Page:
The grand finale then. If there's any band which embodies the spirit of Roadburn it should be Kayo Dot. Mostly because it has played every musical genre present on the festival in some shape or form. From the post/prog/death/black/modern classical/jazz amalgamate of their classic debut Choirs Of The Eye to the 80s psyched oud road trip songs of their recent opus Coffins On Io, musical mastermind Toby Driver has done all of it so it seems. Today the set focused on their last two albums, the earlier mentioned Coffins On Io and 2013's fan-funded record Hubardo. Mostly forgoing the completely spazzed out freejazz metal tracks the show was a master class in atmospherics, technical skill and just brilliant original music. It's hard to pigeonhole them, cause Kayo Dot manages to sound completely unique and discordant, but melodic and accessible at the same time. But of course at the end everything is allowed to spiral out of control into a maelstrom of blast-beats, synths, squealing horns and lastly a wall of noise. When it's all over I know I've seen this year's absolute highlight, and my only wish would be they'd play around 3 hours more. Epic. (LV)

From old to new and from underground to influential to many other bands in the bill, Roadburn holds all sorts of bands and with Fields Of The Nephilim they managed to book an influential one. With Carl McCoy as their charismatic frontman these guys have played a big role in shaping the gothic subculture, but also other bands ranging from black metal to rock have been influenced by these pioneers. Today they played their second show of the festival and it was breathtaking from start to finish. They intrigued me for the full 110 minutes. One of the bands I was looking forward to in advance and they just delivered. (GG)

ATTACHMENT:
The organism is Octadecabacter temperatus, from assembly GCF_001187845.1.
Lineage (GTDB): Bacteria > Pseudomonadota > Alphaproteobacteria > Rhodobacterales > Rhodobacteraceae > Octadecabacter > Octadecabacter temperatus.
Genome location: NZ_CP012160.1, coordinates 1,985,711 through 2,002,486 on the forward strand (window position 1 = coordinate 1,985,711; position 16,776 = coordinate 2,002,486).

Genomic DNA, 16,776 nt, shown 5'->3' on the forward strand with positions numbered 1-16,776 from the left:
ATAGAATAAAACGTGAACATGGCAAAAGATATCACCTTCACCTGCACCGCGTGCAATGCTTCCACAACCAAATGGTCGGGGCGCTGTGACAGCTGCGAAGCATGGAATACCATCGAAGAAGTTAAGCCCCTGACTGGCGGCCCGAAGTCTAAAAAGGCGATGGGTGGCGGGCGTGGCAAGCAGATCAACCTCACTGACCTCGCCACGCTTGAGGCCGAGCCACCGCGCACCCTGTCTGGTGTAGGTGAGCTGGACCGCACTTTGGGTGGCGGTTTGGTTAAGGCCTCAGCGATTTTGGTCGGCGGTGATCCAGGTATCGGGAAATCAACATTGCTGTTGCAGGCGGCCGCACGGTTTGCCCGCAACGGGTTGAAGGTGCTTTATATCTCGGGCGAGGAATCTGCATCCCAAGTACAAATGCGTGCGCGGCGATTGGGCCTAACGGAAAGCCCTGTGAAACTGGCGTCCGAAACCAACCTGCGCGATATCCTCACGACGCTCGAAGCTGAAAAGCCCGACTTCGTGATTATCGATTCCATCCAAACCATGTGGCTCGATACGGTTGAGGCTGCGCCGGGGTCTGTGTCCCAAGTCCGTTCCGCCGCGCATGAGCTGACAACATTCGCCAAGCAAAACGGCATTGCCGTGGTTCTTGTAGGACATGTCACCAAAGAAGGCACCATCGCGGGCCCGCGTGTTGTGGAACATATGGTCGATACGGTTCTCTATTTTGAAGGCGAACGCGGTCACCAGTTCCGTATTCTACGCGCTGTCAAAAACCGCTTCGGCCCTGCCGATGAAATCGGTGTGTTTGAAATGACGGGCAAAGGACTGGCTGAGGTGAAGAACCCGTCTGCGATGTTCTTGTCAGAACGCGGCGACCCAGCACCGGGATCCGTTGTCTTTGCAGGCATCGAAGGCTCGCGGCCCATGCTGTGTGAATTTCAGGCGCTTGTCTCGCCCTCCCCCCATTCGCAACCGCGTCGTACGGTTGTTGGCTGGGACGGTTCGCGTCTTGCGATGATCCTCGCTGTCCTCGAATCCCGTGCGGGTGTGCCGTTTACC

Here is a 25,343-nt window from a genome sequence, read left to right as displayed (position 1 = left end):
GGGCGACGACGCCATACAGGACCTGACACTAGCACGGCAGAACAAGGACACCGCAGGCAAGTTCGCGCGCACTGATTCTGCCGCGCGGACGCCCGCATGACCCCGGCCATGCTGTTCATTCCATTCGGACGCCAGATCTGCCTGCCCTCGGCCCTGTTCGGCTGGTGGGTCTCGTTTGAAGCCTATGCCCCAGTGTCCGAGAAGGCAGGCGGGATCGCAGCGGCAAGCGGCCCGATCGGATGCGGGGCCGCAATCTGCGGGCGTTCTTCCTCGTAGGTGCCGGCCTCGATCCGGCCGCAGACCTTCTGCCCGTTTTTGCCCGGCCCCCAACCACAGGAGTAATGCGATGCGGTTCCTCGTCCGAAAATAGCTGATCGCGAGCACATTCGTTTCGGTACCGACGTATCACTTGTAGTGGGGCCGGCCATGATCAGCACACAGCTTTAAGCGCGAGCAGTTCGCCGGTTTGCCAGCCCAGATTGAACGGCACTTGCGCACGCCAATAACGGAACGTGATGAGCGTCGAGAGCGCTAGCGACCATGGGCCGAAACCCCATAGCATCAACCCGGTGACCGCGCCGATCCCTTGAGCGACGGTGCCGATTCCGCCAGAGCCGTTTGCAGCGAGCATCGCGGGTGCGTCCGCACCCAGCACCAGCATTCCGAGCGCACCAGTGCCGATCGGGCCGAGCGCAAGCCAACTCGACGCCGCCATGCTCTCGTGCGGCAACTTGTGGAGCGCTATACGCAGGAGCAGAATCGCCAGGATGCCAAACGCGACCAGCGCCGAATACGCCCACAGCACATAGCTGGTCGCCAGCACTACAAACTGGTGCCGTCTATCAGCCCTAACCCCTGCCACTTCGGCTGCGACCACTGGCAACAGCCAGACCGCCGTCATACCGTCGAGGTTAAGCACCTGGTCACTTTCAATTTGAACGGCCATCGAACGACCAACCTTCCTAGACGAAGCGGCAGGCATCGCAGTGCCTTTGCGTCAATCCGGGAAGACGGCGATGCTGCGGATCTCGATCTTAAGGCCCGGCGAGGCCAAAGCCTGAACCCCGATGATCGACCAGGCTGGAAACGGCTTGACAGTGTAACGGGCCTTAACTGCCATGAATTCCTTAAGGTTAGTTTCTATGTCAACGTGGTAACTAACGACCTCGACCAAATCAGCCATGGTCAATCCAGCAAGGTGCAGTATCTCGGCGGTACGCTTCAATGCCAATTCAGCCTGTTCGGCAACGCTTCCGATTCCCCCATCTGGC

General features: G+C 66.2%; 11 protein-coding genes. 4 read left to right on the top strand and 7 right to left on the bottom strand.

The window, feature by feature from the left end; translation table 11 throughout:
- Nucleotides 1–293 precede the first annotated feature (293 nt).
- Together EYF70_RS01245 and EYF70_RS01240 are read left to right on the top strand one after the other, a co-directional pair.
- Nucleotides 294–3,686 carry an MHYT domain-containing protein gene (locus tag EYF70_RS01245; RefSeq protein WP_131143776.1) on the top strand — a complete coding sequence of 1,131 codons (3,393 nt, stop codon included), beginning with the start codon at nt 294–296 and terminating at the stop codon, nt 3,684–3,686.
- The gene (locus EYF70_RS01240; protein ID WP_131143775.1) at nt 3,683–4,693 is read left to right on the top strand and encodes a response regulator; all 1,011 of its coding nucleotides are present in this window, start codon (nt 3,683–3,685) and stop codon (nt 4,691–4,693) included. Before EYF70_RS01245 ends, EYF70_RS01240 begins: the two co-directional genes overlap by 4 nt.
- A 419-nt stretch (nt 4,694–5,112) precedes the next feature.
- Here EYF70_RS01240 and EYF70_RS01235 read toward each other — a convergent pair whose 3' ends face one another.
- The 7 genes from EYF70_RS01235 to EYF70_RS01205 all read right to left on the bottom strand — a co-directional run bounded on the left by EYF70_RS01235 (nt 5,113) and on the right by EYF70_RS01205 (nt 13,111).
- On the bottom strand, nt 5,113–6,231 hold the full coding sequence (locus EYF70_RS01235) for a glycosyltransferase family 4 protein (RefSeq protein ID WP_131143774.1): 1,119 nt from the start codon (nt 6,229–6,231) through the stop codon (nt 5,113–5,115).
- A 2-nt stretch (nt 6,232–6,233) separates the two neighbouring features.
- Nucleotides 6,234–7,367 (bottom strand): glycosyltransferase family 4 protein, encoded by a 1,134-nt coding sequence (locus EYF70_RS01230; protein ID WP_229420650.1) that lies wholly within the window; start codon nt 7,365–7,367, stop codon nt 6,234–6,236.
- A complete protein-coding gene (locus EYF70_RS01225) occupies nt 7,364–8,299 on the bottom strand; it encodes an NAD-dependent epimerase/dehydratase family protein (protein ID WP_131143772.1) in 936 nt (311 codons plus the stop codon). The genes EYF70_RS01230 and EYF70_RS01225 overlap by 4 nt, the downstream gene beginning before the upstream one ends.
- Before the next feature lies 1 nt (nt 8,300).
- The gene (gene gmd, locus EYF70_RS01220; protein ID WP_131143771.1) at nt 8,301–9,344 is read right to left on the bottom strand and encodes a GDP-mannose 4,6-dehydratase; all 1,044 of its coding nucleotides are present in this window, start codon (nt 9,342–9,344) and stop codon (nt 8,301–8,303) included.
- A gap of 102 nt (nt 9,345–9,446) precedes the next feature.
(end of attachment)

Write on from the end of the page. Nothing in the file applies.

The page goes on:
From outer space is the headliner at the main stage. The drum/synth duo Zombi perfectly fit in the new path Roadburn has taken the last five years. Under the banner of avant-garde and proggy music the duo is lifting off towards other territories. The band from Relapse Records has made a slew of records that all were welcomed by those who loved the sound of Tangerine Dream, Klaus Schulze and Genesis.  In 2006 Zombi did the support for Isis on their European tour. This is their first show after that tour on the European mainland and in the meantime the cult grows and grows.

The base of the band is the repetitive drum work of A.E. Paterra, sometimes combined with the bass sound of Steve Moore. The drum patterns are the ideal starting point for Steve Moore to create spacy synthesizers loops and pulsating electronic waves. Soon a danceable mood is evolving. The band pays respect to the origins of electronic music where a genre like techno has been born out.

The songs bring memories of science fiction series and movies from the eighties at the table. The longer the set is lasting the longer the songs are. Combined with an outer space background the crowd alienates from planet Roadburn and travels with Zombi towards stars and planets in the universe. (MvdH)

Blasphemy, speed, heaviness and eardrum destroying volume; that’s what comes in mind when thinking back about the last performance in the Patronaat venue this year. If other bands before wouldn’t have done it already, Ohio sludge legends Fistula definitely desecrated this old church permanently. With a filthy performance, in a good way, they closed the stage with dignity. (GG)

Click here for the review of Roadburn 2015, day 1!

Click here for the review of Roadburn 2015, day 2!

Click here for the review of Roadburn 2015, the Afterburner!